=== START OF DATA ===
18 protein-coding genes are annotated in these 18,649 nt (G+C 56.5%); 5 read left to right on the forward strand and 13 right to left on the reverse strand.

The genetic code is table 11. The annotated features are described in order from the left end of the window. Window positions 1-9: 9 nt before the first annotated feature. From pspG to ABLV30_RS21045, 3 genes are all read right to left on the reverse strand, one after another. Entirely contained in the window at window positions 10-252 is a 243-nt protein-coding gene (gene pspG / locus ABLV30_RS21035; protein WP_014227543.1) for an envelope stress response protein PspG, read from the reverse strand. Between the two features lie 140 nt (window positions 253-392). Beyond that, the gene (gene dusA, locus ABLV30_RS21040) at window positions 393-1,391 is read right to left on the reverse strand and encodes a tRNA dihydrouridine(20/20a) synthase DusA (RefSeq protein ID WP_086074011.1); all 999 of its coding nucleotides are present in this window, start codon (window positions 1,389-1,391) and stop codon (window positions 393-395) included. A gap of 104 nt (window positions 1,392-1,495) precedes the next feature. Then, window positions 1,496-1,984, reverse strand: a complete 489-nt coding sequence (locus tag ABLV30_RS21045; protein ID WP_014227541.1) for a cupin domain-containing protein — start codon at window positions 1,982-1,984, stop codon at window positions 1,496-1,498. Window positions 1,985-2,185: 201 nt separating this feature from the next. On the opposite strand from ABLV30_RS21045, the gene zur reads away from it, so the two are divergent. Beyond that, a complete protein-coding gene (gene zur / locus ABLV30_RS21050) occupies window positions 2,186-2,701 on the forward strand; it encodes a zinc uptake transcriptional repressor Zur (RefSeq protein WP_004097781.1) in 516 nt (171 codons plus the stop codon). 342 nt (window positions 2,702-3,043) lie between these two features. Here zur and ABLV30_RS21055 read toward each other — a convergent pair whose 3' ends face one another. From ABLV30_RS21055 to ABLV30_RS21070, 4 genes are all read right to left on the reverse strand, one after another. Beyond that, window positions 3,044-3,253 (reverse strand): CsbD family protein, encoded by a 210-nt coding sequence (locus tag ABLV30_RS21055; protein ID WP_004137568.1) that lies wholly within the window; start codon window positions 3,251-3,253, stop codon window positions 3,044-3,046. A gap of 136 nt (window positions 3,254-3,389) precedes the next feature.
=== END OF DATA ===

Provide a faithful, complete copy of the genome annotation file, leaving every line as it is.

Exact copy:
18 protein-coding genes are annotated in these 18,649 nt (G+C 56.5%); 5 read left to right on the forward strand and 13 right to left on the reverse strand.

The genetic code is table 11. The annotated features are described in order from the left end of the window. Window positions 1-9: 9 nt before the first annotated feature. From pspG to ABLV30_RS21045, 3 genes are all read right to left on the reverse strand, one after another. Entirely contained in the window at window positions 10-252 is a 243-nt protein-coding gene (gene pspG / locus ABLV30_RS21035; protein WP_014227543.1) for an envelope stress response protein PspG, read from the reverse strand. Between the two features lie 140 nt (window positions 253-392). Beyond that, the gene (gene dusA, locus ABLV30_RS21040) at window positions 393-1,391 is read right to left on the reverse strand and encodes a tRNA dihydrouridine(20/20a) synthase DusA (RefSeq protein ID WP_086074011.1); all 999 of its coding nucleotides are present in this window, start codon (window positions 1,389-1,391) and stop codon (window positions 393-395) included. A gap of 104 nt (window positions 1,392-1,495) precedes the next feature. Then, window positions 1,496-1,984, reverse strand: a complete 489-nt coding sequence (locus tag ABLV30_RS21045; protein ID WP_014227541.1) for a cupin domain-containing protein — start codon at window positions 1,982-1,984, stop codon at window positions 1,496-1,498. Window positions 1,985-2,185: 201 nt separating this feature from the next. On the opposite strand from ABLV30_RS21045, the gene zur reads away from it, so the two are divergent. Beyond that, a complete protein-coding gene (gene zur / locus ABLV30_RS21050) occupies window positions 2,186-2,701 on the forward strand; it encodes a zinc uptake transcriptional repressor Zur (RefSeq protein WP_004097781.1) in 516 nt (171 codons plus the stop codon). 342 nt (window positions 2,702-3,043) lie between these two features. Here zur and ABLV30_RS21055 read toward each other — a convergent pair whose 3' ends face one another. From ABLV30_RS21055 to ABLV30_RS21070, 4 genes are all read right to left on the reverse strand, one after another. Beyond that, window positions 3,044-3,253 (reverse strand): CsbD family protein, encoded by a 210-nt coding sequence (locus tag ABLV30_RS21055; protein ID WP_004137568.1) that lies wholly within the window; start codon window positions 3,251-3,253, stop codon window positions 3,044-3,046. A gap of 136 nt (window positions 3,254-3,389) precedes the next feature.